Let's see some tokens!

print("Tokens: ", vocab[100:110])
Tokens:  ['à', 'á', 'â', 'ã', 'ä', 'å', 'æ', 'ç', 'è', 'é']

Now, let's define the tokenizer. We will configure the tokenizer with the the vocabularies trained above. We will define a maximum sequence length so that all sequences are padded to the same length, if the length of the sequence is less than the specified sequence length. Otherwise, the sequence is truncated.

tokenizer = keras_nlp.tokenizers.WordPieceTokenizer(

Let's try and tokenize a sample from our dataset! To verify whether the text has been tokenized correctly, we can also detokenize the list of tokens back to the original text.

input_sentence_ex = train_ds.take(1).get_single_element()[0][0]
input_tokens_ex = tokenizer(input_sentence_ex)

print("Sentence: ", input_sentence_ex)
print("Tokens: ", input_tokens_ex)
print("Recovered text after detokenizing: ", tokenizer.detokenize(input_tokens_ex))
Sentence:  tf.Tensor(b'great movie - especially the music - etta james - "at last". this speaks volumes when you have finally found that special someone.', shape=(), dtype=string)

[  218   150    14   393   137   356    14  4917  2941   719    14     3
   164   370     3    15   145  2705 11670   186   155   160   557   391
   146   452   416    15     0     0     0     0     0     0     0     0
     0     0     0     0     0     0     0     0     0     0     0     0
     0     0     0     0     0     0     0     0     0     0     0     0
     0     0     0     0     0     0     0     0     0     0     0     0
     0     0     0     0     0     0     0     0     0     0     0     0
     0     0     0     0     0     0     0     0     0     0     0     0
     0     0     0     0     0     0     0     0     0     0     0     0
     0     0     0     0     0     0     0     0     0     0     0     0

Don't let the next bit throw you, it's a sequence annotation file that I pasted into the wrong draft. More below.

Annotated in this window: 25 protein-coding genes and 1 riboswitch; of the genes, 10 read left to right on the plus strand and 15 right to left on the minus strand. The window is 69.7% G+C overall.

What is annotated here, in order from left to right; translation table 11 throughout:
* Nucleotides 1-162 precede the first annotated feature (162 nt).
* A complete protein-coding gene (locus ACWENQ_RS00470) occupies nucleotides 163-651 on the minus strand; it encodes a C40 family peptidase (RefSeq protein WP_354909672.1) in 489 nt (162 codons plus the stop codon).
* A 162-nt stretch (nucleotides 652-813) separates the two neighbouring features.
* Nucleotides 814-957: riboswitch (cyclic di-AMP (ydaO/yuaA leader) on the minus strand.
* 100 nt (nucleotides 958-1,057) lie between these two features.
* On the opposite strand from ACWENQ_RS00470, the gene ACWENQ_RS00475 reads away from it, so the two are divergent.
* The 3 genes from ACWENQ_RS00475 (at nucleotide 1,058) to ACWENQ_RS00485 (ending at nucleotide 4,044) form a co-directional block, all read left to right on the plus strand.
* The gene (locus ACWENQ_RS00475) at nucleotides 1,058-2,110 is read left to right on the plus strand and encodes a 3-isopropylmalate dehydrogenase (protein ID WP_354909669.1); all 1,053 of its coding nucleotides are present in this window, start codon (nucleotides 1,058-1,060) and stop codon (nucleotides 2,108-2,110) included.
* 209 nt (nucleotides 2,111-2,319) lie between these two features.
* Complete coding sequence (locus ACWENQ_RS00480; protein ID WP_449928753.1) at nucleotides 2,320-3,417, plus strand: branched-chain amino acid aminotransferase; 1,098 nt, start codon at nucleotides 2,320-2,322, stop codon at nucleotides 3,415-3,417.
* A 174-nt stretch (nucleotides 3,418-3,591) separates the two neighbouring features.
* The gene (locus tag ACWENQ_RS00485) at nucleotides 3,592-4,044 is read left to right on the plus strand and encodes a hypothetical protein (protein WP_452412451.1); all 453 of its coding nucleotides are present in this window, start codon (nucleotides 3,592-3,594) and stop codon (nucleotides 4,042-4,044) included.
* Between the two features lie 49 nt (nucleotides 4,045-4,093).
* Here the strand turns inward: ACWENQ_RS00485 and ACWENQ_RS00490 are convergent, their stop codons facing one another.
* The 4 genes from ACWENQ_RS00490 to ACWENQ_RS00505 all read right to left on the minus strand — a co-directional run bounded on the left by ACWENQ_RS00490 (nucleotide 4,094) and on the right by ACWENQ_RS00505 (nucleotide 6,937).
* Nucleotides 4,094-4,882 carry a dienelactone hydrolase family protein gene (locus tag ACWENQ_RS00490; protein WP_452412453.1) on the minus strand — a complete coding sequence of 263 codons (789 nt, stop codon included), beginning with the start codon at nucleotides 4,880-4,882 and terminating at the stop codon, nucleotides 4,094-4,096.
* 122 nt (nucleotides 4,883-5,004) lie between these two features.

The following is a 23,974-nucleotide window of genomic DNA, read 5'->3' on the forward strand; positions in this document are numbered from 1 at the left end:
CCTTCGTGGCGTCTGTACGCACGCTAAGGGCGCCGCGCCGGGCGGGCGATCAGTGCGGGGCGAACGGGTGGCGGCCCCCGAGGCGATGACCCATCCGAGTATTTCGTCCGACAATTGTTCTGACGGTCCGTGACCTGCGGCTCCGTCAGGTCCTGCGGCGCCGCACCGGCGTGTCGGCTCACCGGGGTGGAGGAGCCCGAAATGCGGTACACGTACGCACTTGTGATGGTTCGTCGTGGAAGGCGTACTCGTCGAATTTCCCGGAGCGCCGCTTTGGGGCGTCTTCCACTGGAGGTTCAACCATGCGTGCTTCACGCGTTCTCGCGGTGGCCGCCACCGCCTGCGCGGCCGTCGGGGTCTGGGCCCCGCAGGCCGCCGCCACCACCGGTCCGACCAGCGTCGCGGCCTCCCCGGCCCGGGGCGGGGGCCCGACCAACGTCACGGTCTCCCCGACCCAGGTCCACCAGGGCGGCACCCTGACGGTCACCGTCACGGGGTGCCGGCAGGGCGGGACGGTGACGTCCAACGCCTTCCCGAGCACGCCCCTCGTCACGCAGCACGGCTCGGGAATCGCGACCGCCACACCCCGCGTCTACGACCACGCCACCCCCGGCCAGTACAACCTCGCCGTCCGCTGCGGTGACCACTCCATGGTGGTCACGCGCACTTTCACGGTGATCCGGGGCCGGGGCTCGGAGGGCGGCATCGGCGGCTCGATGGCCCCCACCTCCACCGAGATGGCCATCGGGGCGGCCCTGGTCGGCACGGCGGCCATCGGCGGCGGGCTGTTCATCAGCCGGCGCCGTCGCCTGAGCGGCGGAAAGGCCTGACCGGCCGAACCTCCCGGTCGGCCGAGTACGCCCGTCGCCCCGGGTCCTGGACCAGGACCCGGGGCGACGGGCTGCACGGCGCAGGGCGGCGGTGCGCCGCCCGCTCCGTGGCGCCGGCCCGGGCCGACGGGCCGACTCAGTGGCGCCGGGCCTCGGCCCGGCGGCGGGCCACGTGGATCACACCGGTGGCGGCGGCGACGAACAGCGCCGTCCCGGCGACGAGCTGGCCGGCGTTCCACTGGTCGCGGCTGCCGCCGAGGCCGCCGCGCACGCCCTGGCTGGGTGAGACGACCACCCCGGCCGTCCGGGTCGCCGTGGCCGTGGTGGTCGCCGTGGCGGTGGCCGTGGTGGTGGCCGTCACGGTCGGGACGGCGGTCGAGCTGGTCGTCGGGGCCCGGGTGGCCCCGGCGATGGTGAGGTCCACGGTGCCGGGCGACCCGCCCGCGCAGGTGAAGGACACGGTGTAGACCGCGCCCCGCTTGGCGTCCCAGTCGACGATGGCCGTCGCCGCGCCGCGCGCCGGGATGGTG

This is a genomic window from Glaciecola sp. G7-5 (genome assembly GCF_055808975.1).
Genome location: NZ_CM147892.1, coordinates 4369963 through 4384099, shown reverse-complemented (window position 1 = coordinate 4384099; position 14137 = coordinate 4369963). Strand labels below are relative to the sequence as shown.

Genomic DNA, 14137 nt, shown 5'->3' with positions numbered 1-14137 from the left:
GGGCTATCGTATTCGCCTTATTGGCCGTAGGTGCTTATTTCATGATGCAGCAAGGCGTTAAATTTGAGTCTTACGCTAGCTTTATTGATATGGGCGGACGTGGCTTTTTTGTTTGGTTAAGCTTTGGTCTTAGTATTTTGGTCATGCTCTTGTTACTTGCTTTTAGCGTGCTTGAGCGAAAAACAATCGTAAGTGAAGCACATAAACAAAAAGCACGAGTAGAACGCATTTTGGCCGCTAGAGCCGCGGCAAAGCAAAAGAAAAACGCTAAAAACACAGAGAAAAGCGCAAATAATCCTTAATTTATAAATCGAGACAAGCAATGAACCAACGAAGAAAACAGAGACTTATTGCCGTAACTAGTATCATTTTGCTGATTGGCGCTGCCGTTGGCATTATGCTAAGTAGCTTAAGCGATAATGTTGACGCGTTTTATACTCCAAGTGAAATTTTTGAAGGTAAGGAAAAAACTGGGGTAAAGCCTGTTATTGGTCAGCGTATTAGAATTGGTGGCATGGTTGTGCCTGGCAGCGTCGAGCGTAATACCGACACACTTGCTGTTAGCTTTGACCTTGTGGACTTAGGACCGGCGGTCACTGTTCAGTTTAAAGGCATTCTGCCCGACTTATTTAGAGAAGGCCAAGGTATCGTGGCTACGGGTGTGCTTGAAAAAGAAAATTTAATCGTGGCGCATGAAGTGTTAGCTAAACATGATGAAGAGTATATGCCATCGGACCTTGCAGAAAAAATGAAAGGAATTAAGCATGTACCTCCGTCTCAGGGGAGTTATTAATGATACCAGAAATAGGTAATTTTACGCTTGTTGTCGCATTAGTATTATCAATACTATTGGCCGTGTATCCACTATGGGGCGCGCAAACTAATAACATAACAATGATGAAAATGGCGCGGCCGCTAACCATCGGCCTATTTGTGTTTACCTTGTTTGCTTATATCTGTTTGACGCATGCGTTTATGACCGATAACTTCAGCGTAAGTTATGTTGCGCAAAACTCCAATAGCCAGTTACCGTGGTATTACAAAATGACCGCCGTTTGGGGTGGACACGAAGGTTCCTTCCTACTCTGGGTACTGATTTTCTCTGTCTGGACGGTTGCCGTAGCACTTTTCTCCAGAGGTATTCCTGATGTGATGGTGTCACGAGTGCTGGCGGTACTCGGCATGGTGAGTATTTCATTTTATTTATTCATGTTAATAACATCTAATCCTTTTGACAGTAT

0     0     0     0     0     0     0     0     0     0     0     0
     0     0     0     0     0     0     0     0     0     0     0     0
     0     0     0     0     0     0     0     0     0     0     0     0
     0     0     0     0     0     0     0     0     0     0     0     0
     0     0     0     0     0     0     0     0     0     0     0     0
     0     0     0     0     0     0     0     0     0     0     0     0
     0     0     0     0     0     0     0     0]
Recovered text after detokenizing:  tf.Tensor(b'great movie - especially the music - etta james - " at last " . this speaks volumes when you have finally found that special someone . [PAD] [PAD] [PAD] [PAD] [PAD] [PAD] [PAD] [PAD] [PAD] [PAD] [PAD] [PAD] [PAD] [PAD] [PAD] [PAD] [PAD] [PAD] [PAD] [PAD] [PAD] [PAD] [PAD] [PAD] [PAD] [PAD] [PAD] [PAD] [PAD] [PAD] [PAD] [PAD] [PAD] [PAD] [PAD] [PAD] [PAD] [PAD] [PAD] [PAD] [PAD] [PAD] [PAD] [PAD] [PAD] [PAD] [PAD] [PAD] [PAD] [PAD] [PAD] [PAD] [PAD] [PAD] [PAD] [PAD] [PAD] [PAD] [PAD] [PAD] [PAD] [PAD] [PAD] [PAD] [PAD] [PAD] [PAD] [PAD] [PAD] [PAD] [PAD] [PAD] [PAD] [PAD] [PAD] [PAD] [PAD] [PAD] [PAD] [PAD] [PAD] [PAD] [PAD] [PAD] [PAD] [PAD] [PAD] [PAD] [PAD] [PAD] [PAD] [PAD] [PAD] [PAD] [PAD] [PAD] [PAD] [PAD] [PAD] [PAD] [PAD] [PAD] [PAD] [PAD] [PAD] [PAD] [PAD] [PAD] [PAD] [PAD] [PAD] [PAD] [PAD] [PAD] [PAD] [PAD] [PAD] [PAD] [PAD] [PAD] [PAD] [PAD] [PAD] [PAD] [PAD] [PAD] [PAD] [PAD] [PAD] [PAD] [PAD] [PAD] [PAD] [PAD] [PAD] [PAD] [PAD] [PAD] [PAD] [PAD] [PAD] [PAD] [PAD] [PAD] [PAD] [PAD] [PAD] [PAD] [PAD] [PAD] [PAD] [PAD] [PAD] [PAD] [PAD] [PAD] [PAD] [PAD] [PAD] [PAD] [PAD] [PAD] [PAD] [PAD] [PAD] [PAD] [PAD] [PAD] [PAD] [PAD] [PAD] [PAD]', shape=(), dtype=string)

Formatting the dataset

Next, we'll format our datasets in the form that will be fed to the models. We need to tokenize the text.

def format_dataset(sentence, label):
    sentence = tokenizer(sentence)
    return ({"input_ids": sentence}, label)

def make_dataset(dataset):
    dataset =,
    return dataset.shuffle(512).prefetch(

train_ds = make_dataset(train_ds)
val_ds = make_dataset(val_ds)
test_ds = make_dataset(test_ds)